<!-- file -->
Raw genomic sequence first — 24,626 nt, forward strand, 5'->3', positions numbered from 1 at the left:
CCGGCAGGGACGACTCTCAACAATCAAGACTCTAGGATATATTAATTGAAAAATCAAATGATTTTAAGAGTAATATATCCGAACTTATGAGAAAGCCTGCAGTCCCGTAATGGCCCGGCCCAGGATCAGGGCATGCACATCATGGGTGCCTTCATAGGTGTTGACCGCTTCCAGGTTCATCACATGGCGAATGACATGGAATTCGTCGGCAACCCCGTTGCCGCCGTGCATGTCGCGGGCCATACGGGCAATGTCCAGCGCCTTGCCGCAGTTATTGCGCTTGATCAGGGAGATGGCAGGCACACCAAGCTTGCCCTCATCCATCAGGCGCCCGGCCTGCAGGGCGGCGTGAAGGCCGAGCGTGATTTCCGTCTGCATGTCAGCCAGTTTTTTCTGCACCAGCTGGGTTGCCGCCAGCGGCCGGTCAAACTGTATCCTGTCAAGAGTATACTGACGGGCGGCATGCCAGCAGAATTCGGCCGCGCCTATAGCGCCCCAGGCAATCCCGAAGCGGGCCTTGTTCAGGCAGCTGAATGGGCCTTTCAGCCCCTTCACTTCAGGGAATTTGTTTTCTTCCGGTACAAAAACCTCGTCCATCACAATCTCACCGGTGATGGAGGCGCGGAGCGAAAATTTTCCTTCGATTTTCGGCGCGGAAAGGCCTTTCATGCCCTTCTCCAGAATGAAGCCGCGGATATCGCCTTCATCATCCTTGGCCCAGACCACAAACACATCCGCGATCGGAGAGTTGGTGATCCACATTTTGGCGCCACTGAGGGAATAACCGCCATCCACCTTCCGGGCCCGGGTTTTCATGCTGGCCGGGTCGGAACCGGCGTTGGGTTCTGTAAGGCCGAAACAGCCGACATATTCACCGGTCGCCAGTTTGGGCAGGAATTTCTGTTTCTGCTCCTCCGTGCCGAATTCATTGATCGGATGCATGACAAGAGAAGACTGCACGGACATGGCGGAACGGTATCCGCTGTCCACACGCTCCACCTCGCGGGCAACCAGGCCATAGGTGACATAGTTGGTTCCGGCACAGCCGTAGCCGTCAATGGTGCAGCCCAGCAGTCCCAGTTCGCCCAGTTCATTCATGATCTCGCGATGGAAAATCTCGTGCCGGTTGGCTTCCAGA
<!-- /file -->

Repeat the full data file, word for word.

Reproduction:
Raw genomic sequence first — 24,626 nt, forward strand, 5'->3', positions numbered from 1 at the left:
CCGGCAGGGACGACTCTCAACAATCAAGACTCTAGGATATATTAATTGAAAAATCAAATGATTTTAAGAGTAATATATCCGAACTTATGAGAAAGCCTGCAGTCCCGTAATGGCCCGGCCCAGGATCAGGGCATGCACATCATGGGTGCCTTCATAGGTGTTGACCGCTTCCAGGTTCATCACATGGCGAATGACATGGAATTCGTCGGCAACCCCGTTGCCGCCGTGCATGTCGCGGGCCATACGGGCAATGTCCAGCGCCTTGCCGCAGTTATTGCGCTTGATCAGGGAGATGGCAGGCACACCAAGCTTGCCCTCATCCATCAGGCGCCCGGCCTGCAGGGCGGCGTGAAGGCCGAGCGTGATTTCCGTCTGCATGTCAGCCAGTTTTTTCTGCACCAGCTGGGTTGCCGCCAGCGGCCGGTCAAACTGTATCCTGTCAAGAGTATACTGACGGGCGGCATGCCAGCAGAATTCGGCCGCGCCTATAGCGCCCCAGGCAATCCCGAAGCGGGCCTTGTTCAGGCAGCTGAATGGGCCTTTCAGCCCCTTCACTTCAGGGAATTTGTTTTCTTCCGGTACAAAAACCTCGTCCATCACAATCTCACCGGTGATGGAGGCGCGGAGCGAAAATTTTCCTTCGATTTTCGGCGCGGAAAGGCCTTTCATGCCCTTCTCCAGAATGAAGCCGCGGATATCGCCTTCATCATCCTTGGCCCAGACCACAAACACATCCGCGATCGGAGAGTTGGTGATCCACATTTTGGCGCCACTGAGGGAATAACCGCCATCCACCTTCCGGGCCCGGGTTTTCATGCTGGCCGGGTCGGAACCGGCGTTGGGTTCTGTAAGGCCGAAACAGCCGACATATTCACCGGTCGCCAGTTTGGGCAGGAATTTCTGTTTCTGCTCCTCCGTGCCGAATTCATTGATCGGATGCATGACAAGAGAAGACTGCACGGACATGGCGGAACGGTATCCGCTGTCCACACGCTCCACCTCGCGGGCAACCAGGCCATAGGTGACATAGTTGGTTCCGGCACAGCCGTAGCCGTCAATGGTGCAGCCCAGCAGTCCCAGTTCGCCCAGTTCATTCATGATCTCGCGATGGAAAATCTCGTGCCGGTTGGCTTCCAGA